An area of showers and thunderstorms was moving northward toward the Charlotte area early Wednesday afternoon, and forecasters said the storms will carry the threat of downpours that could cause flash flooding.
There also is a small threat of severe weather across the region for the rest of the day.
The threat of heavy showers and thunderstorms will continue through the Independence Day holiday.
But forecasters see improvement ahead, saying the stormy weather will be scattered enough -- beginning Thursday -- to allow for some holiday outdoor activities.
People planning to attend any of the big holiday fireworks shows Wednesday night across the area should be aware that the weather might intervene, forecasters say.
“There could be storms at any time,” said Anna Goodman, of the National Weather Service’s office in Greer, S.C. “And any of them could contain heavy rain.”
By early Wednesday afternoon, National Weather Service meteorologists said they were watching two areas of showers and storms -- one in South Carolina that was pushing north toward the Charlotte area, and another in northern Georgia that could affect the North Carolina mountains.
Rainfall was rather light across the region Tuesday, with most of the heavier precipitation falling in the eastern half of North Carolina. An exception to that was in Caldwell County, where more than 6 inches of rain was reported near the town of Patterson. Lenoir got 3.25 inches. There also were 2-inch rainfall reports from parts of Iredell County.
But despite the relatively small amounts of rain Tuesday, the ground is waterlogged. Some parts of the Charlotte area received more than 5 inches of rain Friday night and again Sunday evening. Those downpours triggered flash flooding that closed more than a dozen roads in the Charlotte region.
No injuries have been reported so far in the flooding, and Charlotte fire Capt. Rob Brisley said he thinks area residents have been heeding warnings from authorities.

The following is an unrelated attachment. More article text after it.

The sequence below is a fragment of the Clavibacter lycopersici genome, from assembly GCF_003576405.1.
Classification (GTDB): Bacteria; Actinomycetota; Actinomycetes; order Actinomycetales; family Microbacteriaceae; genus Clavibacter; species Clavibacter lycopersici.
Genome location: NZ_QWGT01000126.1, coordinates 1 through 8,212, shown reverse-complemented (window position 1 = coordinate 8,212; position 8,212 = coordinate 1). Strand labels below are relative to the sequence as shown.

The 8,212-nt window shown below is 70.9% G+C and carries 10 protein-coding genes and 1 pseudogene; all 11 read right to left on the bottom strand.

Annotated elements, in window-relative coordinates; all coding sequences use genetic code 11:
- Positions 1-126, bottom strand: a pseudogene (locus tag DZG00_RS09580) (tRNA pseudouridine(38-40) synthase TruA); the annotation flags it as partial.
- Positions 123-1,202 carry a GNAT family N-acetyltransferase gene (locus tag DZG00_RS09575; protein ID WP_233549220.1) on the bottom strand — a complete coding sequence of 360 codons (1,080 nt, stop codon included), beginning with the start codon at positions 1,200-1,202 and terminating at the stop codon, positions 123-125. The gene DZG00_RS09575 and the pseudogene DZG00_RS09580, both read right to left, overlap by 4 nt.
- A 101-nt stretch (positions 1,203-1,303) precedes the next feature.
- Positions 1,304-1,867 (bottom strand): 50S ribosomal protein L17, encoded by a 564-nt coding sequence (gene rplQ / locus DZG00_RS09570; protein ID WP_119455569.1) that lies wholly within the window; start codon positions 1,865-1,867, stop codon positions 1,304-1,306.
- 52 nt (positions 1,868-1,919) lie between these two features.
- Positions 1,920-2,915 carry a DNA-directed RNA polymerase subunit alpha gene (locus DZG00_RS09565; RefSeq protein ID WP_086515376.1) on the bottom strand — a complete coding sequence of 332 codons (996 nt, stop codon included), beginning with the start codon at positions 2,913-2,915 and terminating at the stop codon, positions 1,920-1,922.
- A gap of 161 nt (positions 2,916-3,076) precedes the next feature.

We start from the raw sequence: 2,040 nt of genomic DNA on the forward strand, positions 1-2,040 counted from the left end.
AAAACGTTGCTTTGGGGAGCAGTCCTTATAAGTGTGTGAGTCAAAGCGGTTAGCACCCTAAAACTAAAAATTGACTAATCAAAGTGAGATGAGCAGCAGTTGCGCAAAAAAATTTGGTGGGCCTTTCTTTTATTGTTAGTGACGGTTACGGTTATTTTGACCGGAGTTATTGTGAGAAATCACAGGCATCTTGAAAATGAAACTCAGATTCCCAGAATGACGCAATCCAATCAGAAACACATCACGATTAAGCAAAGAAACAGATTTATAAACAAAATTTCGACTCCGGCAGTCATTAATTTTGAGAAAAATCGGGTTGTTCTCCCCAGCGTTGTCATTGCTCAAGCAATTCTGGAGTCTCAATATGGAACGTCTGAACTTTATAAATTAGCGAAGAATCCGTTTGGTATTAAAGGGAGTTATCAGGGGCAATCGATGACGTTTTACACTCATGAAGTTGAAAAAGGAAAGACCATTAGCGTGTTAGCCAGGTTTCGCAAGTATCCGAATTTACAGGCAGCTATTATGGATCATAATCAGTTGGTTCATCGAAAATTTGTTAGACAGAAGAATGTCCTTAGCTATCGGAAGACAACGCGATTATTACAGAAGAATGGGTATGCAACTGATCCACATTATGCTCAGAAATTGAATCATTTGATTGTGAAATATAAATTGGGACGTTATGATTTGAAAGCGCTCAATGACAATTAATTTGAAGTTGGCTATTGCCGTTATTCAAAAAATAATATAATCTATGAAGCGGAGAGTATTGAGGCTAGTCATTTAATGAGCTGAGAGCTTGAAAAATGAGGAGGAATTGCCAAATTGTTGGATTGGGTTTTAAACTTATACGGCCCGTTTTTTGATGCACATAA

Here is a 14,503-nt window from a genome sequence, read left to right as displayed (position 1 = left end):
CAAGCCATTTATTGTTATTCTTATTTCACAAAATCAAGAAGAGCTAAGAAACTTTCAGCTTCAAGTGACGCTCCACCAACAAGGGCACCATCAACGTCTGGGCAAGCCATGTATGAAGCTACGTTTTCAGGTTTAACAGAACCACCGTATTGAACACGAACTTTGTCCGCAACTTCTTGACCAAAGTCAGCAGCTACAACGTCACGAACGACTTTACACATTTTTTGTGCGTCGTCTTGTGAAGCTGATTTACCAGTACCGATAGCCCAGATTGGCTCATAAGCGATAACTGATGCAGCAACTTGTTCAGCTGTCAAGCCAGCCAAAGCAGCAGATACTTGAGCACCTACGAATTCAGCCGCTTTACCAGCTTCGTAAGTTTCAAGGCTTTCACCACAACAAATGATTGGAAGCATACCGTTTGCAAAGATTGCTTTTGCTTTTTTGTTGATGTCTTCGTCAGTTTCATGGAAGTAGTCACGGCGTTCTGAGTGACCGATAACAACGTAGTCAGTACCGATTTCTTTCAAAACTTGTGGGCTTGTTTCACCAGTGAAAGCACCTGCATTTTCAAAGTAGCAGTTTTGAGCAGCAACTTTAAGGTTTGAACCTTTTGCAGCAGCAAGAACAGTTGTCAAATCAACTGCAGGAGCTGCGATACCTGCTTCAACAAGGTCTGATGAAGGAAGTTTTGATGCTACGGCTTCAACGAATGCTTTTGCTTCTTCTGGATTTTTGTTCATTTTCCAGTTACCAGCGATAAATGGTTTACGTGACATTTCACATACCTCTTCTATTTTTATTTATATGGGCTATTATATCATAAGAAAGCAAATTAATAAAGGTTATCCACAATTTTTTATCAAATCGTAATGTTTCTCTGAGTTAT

“We’re fortunate,” Brisley said. “I think people are listening. We’ve been telling them, ‘Turn around, don’t drown.’ People realize these storms can cause problems in a real hurry.”
From 1 to 3 inches of rain is expected Wednesday, with 4 inches or more falling in the heavier storms.
The National Weather Service said an atmospheric disturbance is expected to cross the region during the afternoon and evening, serving as an extra trigger for thunderstorm activity.
A change in the pattern will start taking hold Thursday. High pressure near Bermuda is forecast to strengthen, gradually pushing the rainy weather to the west. By July 4, more sunshine and fewer storms is expected for the Carolinas beaches and coastal plain. In fact, the National Weather Service office in Raleigh said the dry air already was pushing inland from the coast Wednesday morning.
Thunderstorm activity also might become a bit more scattered Thursday afternoon and evening in the Charlotte region, although the mountains are predicted to remain quite wet.
A trend toward drier and hotter weather is predicted for the weekend.
High temperatures Wednesday are not expected to climb out of the upper 70s, although low 80s are forecast for the holiday.
Lyttle: 704-358-6107 Twitter: @slyttle
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